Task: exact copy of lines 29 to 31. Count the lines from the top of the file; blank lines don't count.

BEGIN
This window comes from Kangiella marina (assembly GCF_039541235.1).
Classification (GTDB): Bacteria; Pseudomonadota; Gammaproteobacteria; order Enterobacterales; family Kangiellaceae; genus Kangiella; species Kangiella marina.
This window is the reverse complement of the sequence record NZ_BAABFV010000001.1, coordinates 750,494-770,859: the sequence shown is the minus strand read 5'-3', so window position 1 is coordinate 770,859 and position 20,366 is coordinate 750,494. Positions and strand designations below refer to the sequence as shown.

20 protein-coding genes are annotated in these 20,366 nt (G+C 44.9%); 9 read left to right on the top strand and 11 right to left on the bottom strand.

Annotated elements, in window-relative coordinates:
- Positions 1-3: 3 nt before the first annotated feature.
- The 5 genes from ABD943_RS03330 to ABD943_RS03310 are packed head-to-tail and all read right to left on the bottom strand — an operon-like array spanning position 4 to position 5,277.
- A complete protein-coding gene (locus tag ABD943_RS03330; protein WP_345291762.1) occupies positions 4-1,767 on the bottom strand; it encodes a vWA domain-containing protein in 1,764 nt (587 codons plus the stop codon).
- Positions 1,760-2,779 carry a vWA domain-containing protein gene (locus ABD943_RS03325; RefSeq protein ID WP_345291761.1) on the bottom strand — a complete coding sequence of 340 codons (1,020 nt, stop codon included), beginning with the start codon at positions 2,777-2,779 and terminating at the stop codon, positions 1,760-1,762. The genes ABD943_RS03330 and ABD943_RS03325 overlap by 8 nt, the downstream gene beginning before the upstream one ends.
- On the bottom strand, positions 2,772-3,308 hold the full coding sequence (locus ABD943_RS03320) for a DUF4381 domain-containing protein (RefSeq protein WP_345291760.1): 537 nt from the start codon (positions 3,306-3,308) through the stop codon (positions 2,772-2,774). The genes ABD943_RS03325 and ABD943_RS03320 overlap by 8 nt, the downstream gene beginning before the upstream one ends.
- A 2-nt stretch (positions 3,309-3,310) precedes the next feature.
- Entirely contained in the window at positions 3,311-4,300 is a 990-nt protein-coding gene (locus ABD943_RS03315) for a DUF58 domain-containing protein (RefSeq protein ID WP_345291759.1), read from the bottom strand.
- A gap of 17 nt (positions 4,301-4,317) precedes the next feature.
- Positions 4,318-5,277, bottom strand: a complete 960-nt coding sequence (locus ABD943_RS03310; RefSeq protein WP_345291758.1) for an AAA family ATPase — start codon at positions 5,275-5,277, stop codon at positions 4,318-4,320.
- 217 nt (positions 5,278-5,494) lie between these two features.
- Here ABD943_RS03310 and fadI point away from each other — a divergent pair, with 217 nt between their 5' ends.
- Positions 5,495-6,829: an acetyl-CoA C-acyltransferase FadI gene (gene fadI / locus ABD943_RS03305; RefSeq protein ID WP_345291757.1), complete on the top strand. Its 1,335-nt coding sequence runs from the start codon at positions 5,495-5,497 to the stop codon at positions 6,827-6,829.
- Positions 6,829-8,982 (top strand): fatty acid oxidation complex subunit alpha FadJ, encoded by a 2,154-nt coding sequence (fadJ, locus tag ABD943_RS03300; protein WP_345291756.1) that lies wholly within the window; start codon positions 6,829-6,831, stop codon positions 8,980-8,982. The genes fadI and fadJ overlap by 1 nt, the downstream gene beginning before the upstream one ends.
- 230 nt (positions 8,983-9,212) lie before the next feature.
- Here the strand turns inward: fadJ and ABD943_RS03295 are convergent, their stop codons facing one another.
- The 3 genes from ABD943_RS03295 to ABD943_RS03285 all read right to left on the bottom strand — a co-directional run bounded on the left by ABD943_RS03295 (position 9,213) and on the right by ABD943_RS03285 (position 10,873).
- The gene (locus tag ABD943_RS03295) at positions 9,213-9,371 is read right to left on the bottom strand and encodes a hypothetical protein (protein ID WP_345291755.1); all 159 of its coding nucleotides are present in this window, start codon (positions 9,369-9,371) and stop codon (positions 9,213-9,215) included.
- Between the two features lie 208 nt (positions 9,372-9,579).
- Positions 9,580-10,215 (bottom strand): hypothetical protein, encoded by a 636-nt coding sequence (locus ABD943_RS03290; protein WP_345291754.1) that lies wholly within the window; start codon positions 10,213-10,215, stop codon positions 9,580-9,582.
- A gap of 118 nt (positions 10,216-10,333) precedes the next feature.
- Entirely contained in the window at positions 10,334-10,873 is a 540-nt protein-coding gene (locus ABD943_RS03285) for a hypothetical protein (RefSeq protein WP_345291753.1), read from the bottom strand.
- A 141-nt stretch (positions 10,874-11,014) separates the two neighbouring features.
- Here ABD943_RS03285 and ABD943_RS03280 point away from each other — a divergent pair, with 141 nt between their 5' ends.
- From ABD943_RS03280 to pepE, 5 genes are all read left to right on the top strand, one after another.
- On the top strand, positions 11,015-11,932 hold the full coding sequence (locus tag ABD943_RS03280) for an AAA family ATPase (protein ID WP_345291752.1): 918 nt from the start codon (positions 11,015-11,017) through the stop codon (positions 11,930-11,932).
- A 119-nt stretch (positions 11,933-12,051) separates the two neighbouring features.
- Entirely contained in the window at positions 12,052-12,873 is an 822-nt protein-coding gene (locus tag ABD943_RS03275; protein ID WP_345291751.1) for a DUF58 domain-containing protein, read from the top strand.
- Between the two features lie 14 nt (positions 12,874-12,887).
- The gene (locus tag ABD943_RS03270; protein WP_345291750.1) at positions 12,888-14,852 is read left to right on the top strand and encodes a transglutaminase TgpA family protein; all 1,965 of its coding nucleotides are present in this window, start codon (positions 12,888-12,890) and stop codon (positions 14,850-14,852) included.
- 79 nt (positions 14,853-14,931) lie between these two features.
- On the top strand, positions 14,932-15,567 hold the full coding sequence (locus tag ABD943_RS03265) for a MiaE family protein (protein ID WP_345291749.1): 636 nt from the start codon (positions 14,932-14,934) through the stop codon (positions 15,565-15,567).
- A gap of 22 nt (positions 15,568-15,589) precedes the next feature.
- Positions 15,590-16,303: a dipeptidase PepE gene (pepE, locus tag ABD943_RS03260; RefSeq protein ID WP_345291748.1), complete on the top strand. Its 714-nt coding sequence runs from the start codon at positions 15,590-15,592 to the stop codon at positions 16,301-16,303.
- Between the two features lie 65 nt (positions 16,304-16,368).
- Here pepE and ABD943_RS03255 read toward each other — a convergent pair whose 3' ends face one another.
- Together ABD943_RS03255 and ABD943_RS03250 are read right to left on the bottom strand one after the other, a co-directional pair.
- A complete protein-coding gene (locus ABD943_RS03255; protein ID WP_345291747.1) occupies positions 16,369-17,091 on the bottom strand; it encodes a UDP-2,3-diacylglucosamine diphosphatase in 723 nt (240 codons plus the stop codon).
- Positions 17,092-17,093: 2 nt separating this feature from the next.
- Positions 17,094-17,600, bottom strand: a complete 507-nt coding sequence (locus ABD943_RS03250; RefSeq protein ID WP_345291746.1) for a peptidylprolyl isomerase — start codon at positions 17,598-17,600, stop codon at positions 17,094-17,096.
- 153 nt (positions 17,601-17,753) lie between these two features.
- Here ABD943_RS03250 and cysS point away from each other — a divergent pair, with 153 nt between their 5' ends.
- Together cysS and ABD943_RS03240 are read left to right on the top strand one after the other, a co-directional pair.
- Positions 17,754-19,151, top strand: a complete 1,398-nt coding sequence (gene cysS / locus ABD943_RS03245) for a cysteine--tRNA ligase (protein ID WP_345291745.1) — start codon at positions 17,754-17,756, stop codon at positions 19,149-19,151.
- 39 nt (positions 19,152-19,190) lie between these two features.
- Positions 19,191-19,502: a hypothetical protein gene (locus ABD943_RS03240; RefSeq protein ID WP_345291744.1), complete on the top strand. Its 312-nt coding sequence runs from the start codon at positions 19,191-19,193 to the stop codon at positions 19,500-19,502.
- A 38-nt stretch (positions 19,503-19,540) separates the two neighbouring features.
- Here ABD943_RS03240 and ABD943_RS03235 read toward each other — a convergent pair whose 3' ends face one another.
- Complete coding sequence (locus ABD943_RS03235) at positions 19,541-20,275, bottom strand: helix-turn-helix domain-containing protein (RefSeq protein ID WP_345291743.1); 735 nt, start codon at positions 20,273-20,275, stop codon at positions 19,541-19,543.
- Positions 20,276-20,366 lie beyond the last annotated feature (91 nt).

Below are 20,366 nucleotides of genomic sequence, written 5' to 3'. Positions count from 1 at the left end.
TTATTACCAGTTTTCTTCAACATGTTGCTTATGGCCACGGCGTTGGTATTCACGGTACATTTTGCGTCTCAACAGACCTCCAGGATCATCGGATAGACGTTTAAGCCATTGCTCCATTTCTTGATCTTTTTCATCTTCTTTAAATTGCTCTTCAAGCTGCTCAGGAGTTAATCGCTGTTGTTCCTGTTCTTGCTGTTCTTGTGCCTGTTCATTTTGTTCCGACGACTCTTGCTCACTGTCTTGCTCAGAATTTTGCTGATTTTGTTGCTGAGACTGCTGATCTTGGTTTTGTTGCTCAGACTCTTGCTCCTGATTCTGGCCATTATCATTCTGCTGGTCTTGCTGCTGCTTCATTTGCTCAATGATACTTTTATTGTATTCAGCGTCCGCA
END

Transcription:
- From ABD943_RS03280 to pepE, 5 genes are all read left to right on the top strand, one after another.
- On the top strand, positions 11,015-11,932 hold the full coding sequence (locus tag ABD943_RS03280) for an AAA family ATPase (protein ID WP_345291752.1): 918 nt from the start codon (positions 11,015-11,017) through the stop codon (positions 11,930-11,932).
- A 119-nt stretch (positions 11,933-12,051) separates the two neighbouring features.